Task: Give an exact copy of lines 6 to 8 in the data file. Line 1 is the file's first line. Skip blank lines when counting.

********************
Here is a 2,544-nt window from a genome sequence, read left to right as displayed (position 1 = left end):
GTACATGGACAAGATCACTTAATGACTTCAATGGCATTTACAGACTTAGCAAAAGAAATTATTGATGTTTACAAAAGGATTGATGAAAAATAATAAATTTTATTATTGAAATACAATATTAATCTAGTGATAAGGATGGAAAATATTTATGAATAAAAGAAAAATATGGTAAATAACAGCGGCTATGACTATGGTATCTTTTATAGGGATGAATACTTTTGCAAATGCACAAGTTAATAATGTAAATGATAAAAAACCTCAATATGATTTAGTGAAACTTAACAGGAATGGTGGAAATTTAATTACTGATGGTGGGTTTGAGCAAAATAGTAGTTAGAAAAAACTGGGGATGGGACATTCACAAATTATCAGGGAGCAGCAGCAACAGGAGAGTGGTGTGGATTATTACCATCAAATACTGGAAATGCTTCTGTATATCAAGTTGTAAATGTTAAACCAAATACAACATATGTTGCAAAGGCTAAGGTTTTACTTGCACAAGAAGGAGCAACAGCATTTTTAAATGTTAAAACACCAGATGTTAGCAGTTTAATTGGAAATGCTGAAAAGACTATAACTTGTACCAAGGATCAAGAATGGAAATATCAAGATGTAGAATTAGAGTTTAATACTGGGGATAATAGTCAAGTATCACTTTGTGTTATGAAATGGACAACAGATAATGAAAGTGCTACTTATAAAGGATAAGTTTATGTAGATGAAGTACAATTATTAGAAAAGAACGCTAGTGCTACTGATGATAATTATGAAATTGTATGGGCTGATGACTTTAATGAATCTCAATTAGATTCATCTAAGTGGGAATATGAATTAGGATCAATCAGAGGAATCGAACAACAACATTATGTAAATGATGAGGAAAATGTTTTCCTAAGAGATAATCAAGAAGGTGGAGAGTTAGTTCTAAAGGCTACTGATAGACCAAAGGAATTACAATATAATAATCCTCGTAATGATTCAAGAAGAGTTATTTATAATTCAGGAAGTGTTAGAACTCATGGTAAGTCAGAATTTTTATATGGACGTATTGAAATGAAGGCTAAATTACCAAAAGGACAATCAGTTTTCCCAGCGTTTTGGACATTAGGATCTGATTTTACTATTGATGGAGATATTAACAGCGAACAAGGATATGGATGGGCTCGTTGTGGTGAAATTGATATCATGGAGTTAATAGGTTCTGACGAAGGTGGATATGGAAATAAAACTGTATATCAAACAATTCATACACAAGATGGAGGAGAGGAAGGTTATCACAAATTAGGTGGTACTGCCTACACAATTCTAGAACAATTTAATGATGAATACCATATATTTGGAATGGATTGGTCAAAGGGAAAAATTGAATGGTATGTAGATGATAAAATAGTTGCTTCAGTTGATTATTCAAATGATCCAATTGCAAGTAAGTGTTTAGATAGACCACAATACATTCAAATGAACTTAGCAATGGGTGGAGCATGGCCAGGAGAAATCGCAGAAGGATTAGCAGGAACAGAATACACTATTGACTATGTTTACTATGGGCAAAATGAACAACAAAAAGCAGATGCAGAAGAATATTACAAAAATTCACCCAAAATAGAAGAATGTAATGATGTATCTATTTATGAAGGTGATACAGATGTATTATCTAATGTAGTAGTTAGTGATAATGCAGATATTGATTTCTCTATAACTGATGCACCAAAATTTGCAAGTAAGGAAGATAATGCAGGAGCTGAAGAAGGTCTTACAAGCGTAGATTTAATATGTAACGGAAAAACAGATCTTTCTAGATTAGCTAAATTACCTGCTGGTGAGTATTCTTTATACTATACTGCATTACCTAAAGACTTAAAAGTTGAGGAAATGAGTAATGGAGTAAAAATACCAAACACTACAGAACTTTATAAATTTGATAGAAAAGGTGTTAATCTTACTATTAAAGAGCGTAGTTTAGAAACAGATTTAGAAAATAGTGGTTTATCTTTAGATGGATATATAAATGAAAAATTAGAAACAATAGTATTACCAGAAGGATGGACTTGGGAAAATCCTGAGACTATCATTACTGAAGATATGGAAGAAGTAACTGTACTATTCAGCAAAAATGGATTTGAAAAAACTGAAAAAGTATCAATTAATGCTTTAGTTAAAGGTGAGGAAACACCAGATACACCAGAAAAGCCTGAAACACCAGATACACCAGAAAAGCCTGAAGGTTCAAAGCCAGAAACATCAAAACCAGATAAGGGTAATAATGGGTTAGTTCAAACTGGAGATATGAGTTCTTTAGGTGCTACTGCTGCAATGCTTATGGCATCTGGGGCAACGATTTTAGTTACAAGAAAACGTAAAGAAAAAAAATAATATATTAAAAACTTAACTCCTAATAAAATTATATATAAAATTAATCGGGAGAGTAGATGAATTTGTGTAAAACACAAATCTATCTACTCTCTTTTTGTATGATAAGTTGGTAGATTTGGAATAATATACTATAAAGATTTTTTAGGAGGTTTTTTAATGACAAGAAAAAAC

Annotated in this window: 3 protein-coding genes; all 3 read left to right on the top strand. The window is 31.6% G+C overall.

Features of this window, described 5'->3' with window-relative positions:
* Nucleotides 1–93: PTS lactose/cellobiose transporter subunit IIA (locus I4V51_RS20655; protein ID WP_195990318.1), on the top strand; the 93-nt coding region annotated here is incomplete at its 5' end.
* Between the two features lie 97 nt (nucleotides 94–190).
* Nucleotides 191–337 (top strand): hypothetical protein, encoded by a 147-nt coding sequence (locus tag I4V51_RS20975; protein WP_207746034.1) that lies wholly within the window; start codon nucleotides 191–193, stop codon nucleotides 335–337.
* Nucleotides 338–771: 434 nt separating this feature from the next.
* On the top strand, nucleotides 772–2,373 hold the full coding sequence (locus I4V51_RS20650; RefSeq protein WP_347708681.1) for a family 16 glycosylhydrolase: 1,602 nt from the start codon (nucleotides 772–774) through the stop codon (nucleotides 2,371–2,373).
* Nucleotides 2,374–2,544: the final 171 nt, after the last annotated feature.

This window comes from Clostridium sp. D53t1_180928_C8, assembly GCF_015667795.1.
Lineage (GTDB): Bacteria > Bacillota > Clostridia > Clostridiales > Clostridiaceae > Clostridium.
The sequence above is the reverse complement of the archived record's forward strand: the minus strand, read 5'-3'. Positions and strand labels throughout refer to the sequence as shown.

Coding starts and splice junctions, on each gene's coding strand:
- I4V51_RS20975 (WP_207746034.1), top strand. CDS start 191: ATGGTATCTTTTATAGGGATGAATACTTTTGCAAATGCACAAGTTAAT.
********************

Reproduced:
* Between the two features lie 97 nt (nucleotides 94–190).
* Nucleotides 191–337 (top strand): hypothetical protein, encoded by a 147-nt coding sequence (locus tag I4V51_RS20975; protein WP_207746034.1) that lies wholly within the window; start codon nucleotides 191–193, stop codon nucleotides 335–337.
* Nucleotides 338–771: 434 nt separating this feature from the next.